Despite what consumers may think, open houses are less effective at selling homes than in the past. In fact, less than 1% of home buyers actually found their home through an open house. (*statistics provided by NAR, 20112 profile of buyers and sellers. ) However, there are still benefits of having them that could make it well worth the effort.


Buyers today see less value of an open house. Before the "net", the easiest way for a buyer to see the inside of a home was to actually go in person. Therefore, attending a Sunday open house was critical.  In fact, this is how we bought our current home. We looked in the Sunday newspaper, saw which homes were open, and went to see them.

Now, with so much information available on line, potential buyers are doing a ton of research on homes using their laptops or even smart phones. They are basically eliminating homes they see on line that in the past, they would have likely seen by attending an open house.

The role of the listing agent acting as the sole "gatekeeper" of getting into a home has also changed. The evolution of buyer's agency, where a buyer can have their own representation, makes buyers less dependent on going to a Sunday open house.

Also, the lifestyle of today's buyer is very hectic and many don't want to spend their time driving around seeing homes. Therefore,  the buyer's agent ends up doing a lot of the leg work and screening of homes in advance. When a home is deemed worth a look, the buyer's agent schedules the showing for a day/time that is convenient to the buyers, not necessarily on a Sunday.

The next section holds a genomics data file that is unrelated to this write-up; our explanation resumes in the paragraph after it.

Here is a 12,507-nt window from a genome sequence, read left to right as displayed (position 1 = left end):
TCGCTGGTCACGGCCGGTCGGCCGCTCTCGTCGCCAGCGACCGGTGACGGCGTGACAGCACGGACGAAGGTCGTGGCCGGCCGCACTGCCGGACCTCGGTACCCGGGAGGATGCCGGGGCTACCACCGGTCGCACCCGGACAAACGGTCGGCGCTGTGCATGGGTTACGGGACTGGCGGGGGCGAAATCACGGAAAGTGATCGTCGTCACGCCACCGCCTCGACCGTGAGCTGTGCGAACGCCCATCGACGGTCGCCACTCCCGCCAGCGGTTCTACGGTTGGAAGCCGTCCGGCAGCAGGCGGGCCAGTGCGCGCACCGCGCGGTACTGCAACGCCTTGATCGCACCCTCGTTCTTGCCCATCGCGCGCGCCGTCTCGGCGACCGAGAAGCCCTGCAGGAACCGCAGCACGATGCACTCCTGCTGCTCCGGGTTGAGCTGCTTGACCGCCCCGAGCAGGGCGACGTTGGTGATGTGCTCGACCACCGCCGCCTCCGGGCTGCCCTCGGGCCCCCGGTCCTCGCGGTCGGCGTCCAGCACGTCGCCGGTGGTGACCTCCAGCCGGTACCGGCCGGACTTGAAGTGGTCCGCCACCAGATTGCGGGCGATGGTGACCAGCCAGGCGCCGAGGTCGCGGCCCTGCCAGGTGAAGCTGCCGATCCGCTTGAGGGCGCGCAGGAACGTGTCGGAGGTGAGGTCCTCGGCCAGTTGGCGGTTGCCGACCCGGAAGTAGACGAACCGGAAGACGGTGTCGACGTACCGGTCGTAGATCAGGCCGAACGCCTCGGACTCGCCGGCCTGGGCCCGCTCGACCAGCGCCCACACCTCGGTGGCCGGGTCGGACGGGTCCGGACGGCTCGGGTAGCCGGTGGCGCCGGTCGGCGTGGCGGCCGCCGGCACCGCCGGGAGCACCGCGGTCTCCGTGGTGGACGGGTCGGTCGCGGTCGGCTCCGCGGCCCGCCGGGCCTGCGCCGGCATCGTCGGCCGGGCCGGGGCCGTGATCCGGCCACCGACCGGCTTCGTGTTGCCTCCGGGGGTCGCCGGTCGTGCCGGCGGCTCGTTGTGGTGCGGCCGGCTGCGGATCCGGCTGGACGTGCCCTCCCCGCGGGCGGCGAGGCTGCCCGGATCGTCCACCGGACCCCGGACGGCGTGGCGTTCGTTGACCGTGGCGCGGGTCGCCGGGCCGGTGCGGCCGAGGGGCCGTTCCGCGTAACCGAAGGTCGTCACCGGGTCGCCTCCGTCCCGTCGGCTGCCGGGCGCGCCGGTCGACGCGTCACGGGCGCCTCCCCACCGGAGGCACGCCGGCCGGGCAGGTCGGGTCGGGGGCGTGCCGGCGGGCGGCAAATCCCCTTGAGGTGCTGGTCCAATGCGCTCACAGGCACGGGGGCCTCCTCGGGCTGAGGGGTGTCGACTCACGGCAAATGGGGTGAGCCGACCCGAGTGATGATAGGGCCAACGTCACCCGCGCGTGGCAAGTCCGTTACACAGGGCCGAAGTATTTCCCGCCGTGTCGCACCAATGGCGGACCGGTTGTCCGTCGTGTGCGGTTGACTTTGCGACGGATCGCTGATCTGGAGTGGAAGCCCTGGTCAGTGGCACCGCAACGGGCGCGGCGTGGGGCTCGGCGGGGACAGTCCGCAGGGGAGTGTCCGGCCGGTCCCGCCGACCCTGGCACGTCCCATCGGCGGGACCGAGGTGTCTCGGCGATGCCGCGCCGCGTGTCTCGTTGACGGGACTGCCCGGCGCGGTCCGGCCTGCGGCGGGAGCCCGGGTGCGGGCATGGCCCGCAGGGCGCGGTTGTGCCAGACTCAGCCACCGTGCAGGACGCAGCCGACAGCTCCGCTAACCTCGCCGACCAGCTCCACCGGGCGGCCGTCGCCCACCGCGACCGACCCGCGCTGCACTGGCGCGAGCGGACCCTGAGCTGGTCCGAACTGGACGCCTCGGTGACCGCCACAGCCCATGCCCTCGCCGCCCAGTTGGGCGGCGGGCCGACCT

Open houses still have their place. From a listing agent's perspective, they owe it to their sellers to make sure they are doing everything possible to market their home. Even if only a few people show up, it's still better exposure for the home then doing nothing.

A listing agent can also grow their business by having open houses.  Many buyers who actually attend a Sunday open house are not quite ready to buy.  They are more casual lookers, typically 6-18 months away from making a buying decision. However, they will buy at some point and this is a great opportunity for the agent holding the home open to earn new business. Basically, the open house is like bait on a hook to reel in buyer leads.

It's also good for a busy buyer's agent. If an agent is with one set of buyers on a Sunday, and another buyer wants to see a particular home, sending them to a home that is open makes things convenient.

Also, although it's hard for me to believe, some people simply don't like real estate agents. There are a small percentage of buyers who will refuse to work with a buyer's agent, but they still want to see homes. These buyers end up utilizing the Sunday open house to find a home and work directly with the listing agent.

For the most part, an open house won't likely sell that particular home. However, they still serve a purpose for acting as a catalyst to bring buyers and sellers together.